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RE: IndexedDB: What happens when versionchange transaction is aborted?

From: Israel Hilerio <israelh@microsoft.com>
Date: Fri, 2 Mar 2012 18:33:55 +0000
To: "Jonas Sicking (jonas@sicking.cc)" <jonas@sicking.cc>
CC: "public-webapps@w3.org" <public-webapps@w3.org>
Message-ID: <F695AF7AA77CC745A271AD0F61BBC61E428E9724@TK5EX14MBXC115.redmond.corp.microsoft.com>
On Friday, March 02, 2012 7:27 AM, Jonas Sicking wrote:
> On Fri, Mar 2, 2012 at 4:35 AM, Jonas Sicking <jonas@sicking.cc> wrote:
> > Hi All,
> >
> > While editing the spec just now I came across something that I didn't
> > quite understand. In section 4.8 ""versionchange" transaction steps"
> > step 9 says:
> >
> > "If for any reason the "versionchange" transaction is aborted while in
> > the onupgradeneeded event handler while the database is being created
> > for the first time, the database will remain in the system with the
> > default attributes. If the transaction is aborted and there is an
> > existing database, the values remain unchanged. The default attributes
> > for the IDBDatabase are:"
> >
> > And then has a table.
> >
> > My recollection was that this text was added as a result of
> > discussions of what the IDBDatabase.objectStoreNames/version/name
> > properties should return after a "versionchange" transaction is
> > aborted.
> >
> > However the text is ambiguous in a few ways which makes me not sure
> > what to do in the Firefox implementation.
> >
> > First of all, the text seems to use the word "database" to mean two
> > different things. In "the database is being created for the first
> > time" I think database is intended to refer to the on-disk database
> > file. In "the database will remain in the system" I think database
> > intends to refer to the in-memory IDBDatabase instance. Or is the text
> > really intending to say that we should keep the on-disk database file
> > even if the transaction which creates the database is aborted?
> >

As I recall, we had talked about keeping the initial DB version (i.e. 0) even if the versionchange transaction was aborted [1].  The reason was that a version of 0 is something that can only be generated internally and would signal the initial creation state of the db.  However, we didn't want to store any more information about the db at that point because the transaction was cancelled.  This enabled us to reject the developer changes but keep the internal processing.  This would allow developers to retry their transactions with a version of 1 and not have any side effects.

> > Second, it seems to treat newly created databases different from ones
> > that are upgraded. It says that newly created database should get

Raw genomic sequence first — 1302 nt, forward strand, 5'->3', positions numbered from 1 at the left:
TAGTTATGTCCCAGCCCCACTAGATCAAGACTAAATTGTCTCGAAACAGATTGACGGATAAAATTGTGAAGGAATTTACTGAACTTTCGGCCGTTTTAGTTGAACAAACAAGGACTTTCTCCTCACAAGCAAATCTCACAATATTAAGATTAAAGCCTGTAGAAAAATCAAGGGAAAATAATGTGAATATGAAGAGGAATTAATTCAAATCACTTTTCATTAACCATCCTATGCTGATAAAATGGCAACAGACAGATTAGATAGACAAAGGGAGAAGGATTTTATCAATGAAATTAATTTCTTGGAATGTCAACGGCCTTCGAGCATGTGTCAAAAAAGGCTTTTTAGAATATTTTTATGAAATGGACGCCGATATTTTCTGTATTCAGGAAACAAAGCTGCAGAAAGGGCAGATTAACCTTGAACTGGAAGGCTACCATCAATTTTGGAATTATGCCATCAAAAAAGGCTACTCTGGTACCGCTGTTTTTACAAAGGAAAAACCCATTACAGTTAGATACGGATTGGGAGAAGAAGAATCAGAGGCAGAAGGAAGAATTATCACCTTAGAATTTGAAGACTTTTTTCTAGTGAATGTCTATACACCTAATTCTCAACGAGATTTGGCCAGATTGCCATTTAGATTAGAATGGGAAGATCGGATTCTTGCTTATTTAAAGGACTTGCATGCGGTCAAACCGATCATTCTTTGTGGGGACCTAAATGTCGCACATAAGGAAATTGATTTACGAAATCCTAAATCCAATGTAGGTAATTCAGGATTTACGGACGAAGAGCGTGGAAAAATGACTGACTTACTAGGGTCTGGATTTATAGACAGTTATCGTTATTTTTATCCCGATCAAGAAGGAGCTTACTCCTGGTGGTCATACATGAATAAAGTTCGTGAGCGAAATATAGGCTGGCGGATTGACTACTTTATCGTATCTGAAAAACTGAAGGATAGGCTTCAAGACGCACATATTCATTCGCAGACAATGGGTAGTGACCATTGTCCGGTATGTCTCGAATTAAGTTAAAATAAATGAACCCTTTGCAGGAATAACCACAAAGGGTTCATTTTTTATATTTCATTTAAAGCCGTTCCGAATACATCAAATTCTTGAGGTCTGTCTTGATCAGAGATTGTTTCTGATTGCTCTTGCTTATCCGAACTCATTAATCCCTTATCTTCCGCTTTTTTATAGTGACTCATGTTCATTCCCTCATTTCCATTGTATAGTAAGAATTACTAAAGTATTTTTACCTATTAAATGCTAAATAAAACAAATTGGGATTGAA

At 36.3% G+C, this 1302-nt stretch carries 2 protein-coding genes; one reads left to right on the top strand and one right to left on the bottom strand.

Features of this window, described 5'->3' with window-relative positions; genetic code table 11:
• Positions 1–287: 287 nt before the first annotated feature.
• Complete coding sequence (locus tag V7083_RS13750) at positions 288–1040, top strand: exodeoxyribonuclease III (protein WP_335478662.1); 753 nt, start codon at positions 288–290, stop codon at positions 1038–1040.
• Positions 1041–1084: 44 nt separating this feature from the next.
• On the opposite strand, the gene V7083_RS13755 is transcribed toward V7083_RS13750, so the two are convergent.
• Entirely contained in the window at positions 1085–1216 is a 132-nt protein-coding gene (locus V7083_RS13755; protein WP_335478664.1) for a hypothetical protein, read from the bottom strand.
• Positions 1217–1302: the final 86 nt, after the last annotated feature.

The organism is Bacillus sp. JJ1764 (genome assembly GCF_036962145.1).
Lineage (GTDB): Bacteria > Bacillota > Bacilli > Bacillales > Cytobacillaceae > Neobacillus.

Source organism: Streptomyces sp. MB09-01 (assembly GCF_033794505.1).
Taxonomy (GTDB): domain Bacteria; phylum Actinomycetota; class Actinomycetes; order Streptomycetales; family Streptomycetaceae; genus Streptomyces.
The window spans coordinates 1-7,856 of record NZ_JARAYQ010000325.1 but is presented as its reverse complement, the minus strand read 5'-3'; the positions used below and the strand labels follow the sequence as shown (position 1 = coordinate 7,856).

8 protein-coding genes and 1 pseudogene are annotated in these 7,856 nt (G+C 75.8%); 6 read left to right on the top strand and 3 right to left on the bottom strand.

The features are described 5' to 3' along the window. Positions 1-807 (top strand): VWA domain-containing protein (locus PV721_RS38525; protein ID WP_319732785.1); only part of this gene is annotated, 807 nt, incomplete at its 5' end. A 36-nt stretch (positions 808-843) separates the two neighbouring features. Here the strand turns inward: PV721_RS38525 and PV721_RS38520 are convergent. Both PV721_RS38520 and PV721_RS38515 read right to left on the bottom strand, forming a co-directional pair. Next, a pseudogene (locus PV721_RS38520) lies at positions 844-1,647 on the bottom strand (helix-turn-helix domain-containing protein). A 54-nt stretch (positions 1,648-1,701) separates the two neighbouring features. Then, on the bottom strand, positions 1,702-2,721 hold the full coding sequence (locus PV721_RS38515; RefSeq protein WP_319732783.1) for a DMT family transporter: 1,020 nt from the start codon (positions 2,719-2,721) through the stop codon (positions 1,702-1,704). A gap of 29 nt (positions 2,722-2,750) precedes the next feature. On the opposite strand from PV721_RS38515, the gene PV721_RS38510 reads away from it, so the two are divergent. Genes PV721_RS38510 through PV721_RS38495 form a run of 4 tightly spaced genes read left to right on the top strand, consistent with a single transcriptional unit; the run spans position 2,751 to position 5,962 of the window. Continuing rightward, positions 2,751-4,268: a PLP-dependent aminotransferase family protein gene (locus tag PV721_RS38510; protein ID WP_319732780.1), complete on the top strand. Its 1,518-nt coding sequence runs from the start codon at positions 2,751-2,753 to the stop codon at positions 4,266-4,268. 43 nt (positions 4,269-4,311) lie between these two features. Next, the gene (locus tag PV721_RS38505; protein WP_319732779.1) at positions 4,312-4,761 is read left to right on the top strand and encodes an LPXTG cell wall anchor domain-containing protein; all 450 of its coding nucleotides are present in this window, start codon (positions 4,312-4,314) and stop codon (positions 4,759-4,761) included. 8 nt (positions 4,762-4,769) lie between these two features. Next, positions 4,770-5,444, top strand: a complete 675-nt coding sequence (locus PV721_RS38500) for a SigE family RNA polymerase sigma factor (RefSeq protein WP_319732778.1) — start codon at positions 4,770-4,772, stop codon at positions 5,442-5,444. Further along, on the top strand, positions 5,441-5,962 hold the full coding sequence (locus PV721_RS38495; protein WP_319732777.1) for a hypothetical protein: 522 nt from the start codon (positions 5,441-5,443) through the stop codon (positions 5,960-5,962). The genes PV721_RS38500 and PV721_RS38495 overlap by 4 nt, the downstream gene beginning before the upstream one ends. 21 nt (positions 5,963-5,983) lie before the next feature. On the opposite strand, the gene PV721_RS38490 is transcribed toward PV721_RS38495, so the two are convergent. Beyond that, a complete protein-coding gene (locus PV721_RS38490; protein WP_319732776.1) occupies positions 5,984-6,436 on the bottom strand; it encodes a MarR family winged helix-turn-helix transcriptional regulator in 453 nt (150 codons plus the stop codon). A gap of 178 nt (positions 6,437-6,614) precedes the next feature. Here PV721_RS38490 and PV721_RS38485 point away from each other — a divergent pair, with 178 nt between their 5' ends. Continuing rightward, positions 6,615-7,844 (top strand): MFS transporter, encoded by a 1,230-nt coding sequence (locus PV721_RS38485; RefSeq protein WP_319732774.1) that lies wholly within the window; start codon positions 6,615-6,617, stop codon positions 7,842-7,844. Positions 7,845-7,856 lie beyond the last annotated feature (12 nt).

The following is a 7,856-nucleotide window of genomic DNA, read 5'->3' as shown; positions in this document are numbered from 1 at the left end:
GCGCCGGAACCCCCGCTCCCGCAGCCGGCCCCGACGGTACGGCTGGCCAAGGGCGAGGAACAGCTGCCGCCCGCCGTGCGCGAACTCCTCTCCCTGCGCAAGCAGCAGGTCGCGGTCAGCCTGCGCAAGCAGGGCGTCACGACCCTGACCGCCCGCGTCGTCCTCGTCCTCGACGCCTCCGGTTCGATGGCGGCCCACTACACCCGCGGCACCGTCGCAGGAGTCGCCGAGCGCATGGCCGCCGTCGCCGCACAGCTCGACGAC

> > their default value, with version set to 0 and objectStoreNames being
> > null. In other words it calls for these properties to be reverted to
> > the value they had before the "versionchange" event fired. However
> > existing database should "remain unchanged" which I interpret to mean
> > that they should retain the value they had at the time when the
> > transaction was aborted.

The intent was to ensure that db versionchange transactions on new or existing dbs would retain their pre-transaction state [1].  That was the reason, we defined the table to capture the pre-transaction state of non-existent dbs.  This was an intent to keep them consistent.

> >
> > I really don't care that much what behavior we have here since it's
> > unlikely that anyone is going to look at these properties after a
> > "versionchange" transaction is aborted and thus the open request
> > fails. But I think we should be consistent and treat newly opened
> > databases the same as we treat newly upgraded databases. In both
> > situations we can one of the following:
> >
> > 1. Revert properties to the value they had when the version-change
> > transaction started 

I like this one [1].  This approach allows the same version to be reused in the correct/intended way.

> > 2. Revert properties to the value they had when
> > the right after the version-change transaction started (i.e. only the
> > .version property is
> > changed)

I believe this approach would prevent the same version from being used in the correct/intended way.

> > 3. Keep properties as they were when the transaction was aborted (this
> > is what we do for close()) 

I believe having residual values could lead to potential side effects.  I like it better to not have any residual information from the failed transaction.

> > 4. Make properties throw 5. Make properties
> > return null
> >

I believe there are some tooling scenarios in which it might be useful to access the properties.

> > Also, technically objectStoreNames starts out as an empty list, not
> > null as the table currently claims. But we can of course still revert
> > it to null if we go with option 1 or 2.

I would like for us to choose option 1 and therefore, null seems reasonable.

> >
> > I don't really care which option we choose though 4 and 5 sounds
> > annoying for users and doesn't seem any easier to implement. I'd
> > personally lean towards 3. It seems like the current text is aiming
> > for 1 or 3 but I can't say with certainty.
> >

I thought option 1 was what we had agree on [1].

> > I'm happy to edit this into the spec as soon as we get agreement on
> > what behavior we want.
> I knew that I had a feeling of déjà vu when I wrote this email. I wrote a very
> similar comment about a month ago here:
> https://www.w3.org/Bugs/Public/show_bug.cgi?id=14404#c6
> / Jonas

[1] http://lists.w3.org/Archives/Public/public-webapps/2011OctDec/1415.html 
Received on Friday, 2 March 2012 18:34:55 UTC

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